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Full Online Book HomeLong StoriesNorth And South - Chapter XLV - NOT ALL A DREAM
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North And South - Chapter XLV - NOT ALL A DREAM Post by :trebor95 Category :Long Stories Author :Elizabeth Cleghorn Gaskell Date :January 2011 Read :3384

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North And South - Chapter XLV - NOT ALL A DREAM

CHAPTER XLV - NOT ALL A DREAM


'Where are the sounds that swam along

The buoyant air when I was young?

The last vibration now is o'er,

And they who listened are no more;

Ah! let me close my eyes and dream.'

W. S. LANDOR.

The idea of Helstone had been suggested to Mr. Bell's waking mind
by his conversation with Mr. Lennox, and all night long it ran
riot through his dreams. He was again the tutor in the college
where he now held the rank of Fellow; it was again a long
vacation, and he was staying with his newly married friend, the
proud husband, and happy Vicar of Helstone. Over babbling brooks
they took impossible leaps, which seemed to keep them whole days
suspended in the air. Time and space were not, though all other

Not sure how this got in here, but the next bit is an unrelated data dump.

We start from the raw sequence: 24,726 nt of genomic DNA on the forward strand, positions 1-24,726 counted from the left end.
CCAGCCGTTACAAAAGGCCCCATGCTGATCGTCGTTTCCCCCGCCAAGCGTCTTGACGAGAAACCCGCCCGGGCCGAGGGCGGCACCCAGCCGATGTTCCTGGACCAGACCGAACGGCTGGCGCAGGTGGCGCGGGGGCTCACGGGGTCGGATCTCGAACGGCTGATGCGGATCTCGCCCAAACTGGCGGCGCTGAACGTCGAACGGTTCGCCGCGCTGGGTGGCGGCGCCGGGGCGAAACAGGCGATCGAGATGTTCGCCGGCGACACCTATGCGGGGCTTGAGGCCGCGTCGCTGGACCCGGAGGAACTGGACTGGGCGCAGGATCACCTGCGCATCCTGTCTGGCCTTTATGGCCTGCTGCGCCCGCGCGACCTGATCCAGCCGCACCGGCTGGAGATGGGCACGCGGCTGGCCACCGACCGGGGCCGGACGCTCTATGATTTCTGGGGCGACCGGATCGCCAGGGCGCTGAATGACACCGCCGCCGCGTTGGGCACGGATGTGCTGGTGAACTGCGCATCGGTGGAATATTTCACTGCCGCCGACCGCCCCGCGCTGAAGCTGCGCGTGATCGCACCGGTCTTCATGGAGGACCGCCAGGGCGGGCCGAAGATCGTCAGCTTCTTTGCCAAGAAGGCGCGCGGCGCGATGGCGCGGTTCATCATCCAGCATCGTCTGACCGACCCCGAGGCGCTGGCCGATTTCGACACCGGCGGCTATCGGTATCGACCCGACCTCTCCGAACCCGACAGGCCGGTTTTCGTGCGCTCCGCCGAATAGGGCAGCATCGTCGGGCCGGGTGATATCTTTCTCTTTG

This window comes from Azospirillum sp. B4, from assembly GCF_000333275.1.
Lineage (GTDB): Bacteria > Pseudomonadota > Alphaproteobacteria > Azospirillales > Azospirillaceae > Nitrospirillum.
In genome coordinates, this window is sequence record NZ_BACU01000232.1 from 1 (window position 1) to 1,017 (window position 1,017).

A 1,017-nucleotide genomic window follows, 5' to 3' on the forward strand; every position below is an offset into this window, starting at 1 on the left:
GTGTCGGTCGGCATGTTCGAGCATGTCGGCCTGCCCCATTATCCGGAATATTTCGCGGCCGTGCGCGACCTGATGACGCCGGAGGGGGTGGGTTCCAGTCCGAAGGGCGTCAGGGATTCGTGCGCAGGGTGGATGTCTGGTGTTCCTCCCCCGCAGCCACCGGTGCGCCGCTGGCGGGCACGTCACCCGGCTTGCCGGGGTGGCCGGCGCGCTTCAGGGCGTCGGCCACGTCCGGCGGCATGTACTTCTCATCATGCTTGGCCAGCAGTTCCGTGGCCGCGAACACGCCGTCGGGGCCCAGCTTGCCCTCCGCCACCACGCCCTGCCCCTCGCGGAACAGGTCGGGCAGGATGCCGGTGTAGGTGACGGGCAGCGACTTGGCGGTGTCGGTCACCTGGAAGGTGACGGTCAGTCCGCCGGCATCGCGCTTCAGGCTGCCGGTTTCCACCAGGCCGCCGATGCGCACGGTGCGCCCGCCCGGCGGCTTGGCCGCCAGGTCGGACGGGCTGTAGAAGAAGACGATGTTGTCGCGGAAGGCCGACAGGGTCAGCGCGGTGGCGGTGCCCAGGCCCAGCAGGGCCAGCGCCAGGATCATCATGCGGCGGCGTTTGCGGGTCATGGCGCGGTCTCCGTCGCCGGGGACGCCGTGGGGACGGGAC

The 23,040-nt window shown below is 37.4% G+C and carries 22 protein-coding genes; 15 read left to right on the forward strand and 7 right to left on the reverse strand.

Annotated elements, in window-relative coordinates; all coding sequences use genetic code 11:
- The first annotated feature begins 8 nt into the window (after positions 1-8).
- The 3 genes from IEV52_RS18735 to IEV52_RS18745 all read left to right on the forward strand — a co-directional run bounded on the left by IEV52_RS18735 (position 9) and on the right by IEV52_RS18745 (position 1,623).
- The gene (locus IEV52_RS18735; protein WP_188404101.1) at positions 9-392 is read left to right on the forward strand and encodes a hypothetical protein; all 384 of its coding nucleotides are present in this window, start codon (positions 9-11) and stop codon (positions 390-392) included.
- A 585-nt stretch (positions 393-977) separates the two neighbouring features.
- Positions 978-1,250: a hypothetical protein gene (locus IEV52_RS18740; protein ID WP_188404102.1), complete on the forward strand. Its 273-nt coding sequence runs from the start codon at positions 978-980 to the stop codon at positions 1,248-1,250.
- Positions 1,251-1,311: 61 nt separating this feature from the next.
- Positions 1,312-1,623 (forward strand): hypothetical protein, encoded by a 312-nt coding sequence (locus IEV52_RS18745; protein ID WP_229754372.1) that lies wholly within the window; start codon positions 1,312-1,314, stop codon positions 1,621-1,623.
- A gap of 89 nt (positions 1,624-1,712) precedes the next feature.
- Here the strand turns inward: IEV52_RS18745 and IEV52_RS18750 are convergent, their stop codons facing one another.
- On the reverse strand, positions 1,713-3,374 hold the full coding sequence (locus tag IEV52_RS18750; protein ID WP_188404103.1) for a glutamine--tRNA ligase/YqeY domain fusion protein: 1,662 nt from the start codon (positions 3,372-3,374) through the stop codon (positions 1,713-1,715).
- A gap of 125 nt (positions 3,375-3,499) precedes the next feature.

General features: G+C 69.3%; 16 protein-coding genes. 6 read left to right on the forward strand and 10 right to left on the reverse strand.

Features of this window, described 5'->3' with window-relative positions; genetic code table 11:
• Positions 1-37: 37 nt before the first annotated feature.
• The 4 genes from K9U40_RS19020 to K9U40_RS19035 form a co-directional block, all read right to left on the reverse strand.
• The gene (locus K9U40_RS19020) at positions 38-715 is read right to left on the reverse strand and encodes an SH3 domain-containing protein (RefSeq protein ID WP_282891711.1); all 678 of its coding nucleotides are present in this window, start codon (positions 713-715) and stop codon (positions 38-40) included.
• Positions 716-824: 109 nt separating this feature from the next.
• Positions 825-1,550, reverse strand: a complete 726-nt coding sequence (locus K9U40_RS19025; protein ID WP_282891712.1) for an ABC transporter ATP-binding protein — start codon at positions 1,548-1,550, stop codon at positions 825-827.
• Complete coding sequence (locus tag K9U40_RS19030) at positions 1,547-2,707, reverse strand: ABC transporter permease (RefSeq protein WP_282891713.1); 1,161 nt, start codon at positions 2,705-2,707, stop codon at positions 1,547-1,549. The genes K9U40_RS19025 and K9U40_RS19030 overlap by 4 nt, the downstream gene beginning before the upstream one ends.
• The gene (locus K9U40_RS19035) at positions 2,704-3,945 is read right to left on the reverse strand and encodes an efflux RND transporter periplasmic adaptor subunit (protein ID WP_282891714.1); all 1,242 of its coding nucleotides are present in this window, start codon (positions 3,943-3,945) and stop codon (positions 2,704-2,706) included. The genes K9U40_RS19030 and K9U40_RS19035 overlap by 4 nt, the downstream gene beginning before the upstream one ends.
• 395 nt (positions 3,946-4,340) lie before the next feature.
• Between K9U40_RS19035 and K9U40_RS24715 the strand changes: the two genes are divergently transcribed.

things seemed real. Every event was measured by the emotions of
the mind, not by its actual existence, for existence it had none.
But the trees were gorgeous in their autumnal leafiness--the warm
odours of flower and herb came sweet upon the sense--the young
wife moved about her house with just that mixture of annoyance at
her position, as regarded wealth, with pride in her handsome and
devoted husband, which Mr. Bell had noticed in real life a
quarter of a century ago. The dream was so like life that, when
he awoke, his present life seemed like a dream. Where was he? In
the close, handsomely furnished room of a London hotel! Where
were those who spoke to him, moved around him, touched him, not
an instant ago? Dead! buried! lost for evermore, as far as
earth's for evermore would extend. He was an old man, so lately
exultant in the full strength of manhood. The utter loneliness of
his life was insupportable to think about. He got up hastily, and
tried to forget what never more might be, in a hurried dressing
for the breakfast in Harley Street.

He could not attend to all the lawyer's details, which, as he
saw, made Margaret's eyes dilate, and her lips grow pale, as one
by one fate decreed, or so it seemed, every morsel of evidence
which would exonerate Frederick, should fall from beneath her
feet and disappear. Even Mr. Lennox's well-regulated professional
voice took a softer, tenderer tone, as he drew near to the
extinction of the last hope. It was not that Margaret had not
been perfectly aware of the result before. It was only that the
details of each successive disappointment came with such
relentless minuteness to quench all hope, that she at last fairly
gave way to tears. Mr. Lennox stopped reading.

'I had better not go on,' said he, in a concerned voice. 'It was
a foolish proposal of mine. Lieutenant Hale,' and even this
giving him the title of the service from which he had so harshly
been expelled, was soothing to Margaret, 'Lieutenant Hale is
happy now; more secure in fortune and future prospects than he